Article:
“Quiet quitting” is a new name for an old behavior. The authors, who have conducted 360-degree leadership assessments for decades, have regularly asked people to rate whether their “work environment is a place where people want to go the extra mile.” Their data indicates that quiet quitting is usually less about an employee’s willingness to work harder and more creatively, and more about a manager’s ability to build a relationship with their employees where they are not counting the minutes until quitting time.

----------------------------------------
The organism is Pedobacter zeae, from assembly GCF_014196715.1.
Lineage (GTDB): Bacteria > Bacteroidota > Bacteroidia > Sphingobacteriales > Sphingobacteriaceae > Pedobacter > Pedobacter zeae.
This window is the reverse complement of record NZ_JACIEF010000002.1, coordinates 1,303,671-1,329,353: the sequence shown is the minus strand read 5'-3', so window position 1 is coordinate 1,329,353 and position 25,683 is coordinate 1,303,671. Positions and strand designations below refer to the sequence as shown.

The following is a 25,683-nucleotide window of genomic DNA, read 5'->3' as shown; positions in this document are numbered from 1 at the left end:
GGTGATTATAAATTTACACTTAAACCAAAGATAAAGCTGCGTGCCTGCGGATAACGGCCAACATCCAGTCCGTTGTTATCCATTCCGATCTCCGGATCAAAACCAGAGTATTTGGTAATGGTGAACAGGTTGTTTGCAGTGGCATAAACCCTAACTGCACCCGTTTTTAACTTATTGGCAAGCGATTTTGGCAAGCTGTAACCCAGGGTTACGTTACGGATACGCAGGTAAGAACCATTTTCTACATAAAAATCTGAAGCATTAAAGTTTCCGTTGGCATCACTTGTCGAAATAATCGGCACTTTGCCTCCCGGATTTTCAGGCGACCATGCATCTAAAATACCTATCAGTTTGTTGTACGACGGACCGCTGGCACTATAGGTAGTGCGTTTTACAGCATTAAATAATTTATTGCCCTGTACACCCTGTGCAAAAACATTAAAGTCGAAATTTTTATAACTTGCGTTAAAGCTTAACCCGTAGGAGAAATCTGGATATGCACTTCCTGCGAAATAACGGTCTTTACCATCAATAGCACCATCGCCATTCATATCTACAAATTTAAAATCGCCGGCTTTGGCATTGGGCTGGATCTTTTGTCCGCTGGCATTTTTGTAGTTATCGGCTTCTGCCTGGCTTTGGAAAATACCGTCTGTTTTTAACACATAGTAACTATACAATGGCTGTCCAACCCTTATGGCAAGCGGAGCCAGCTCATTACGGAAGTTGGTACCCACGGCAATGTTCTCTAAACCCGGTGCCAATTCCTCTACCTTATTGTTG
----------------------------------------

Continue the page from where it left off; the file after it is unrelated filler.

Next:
Every employee, every workday, makes a decision: Are they only willing to do the minimum work necessary to keep their job? Or are they willing to put more of their energy and effort into their work?
In the last few weeks, many of those who choose the former have self-identified as “quiet quitters.” They reject the idea that work should be a central focus of their life. They resist the expectation of giving their all or putting in…
This article was written by Jack Zenger and originally published on hbr.org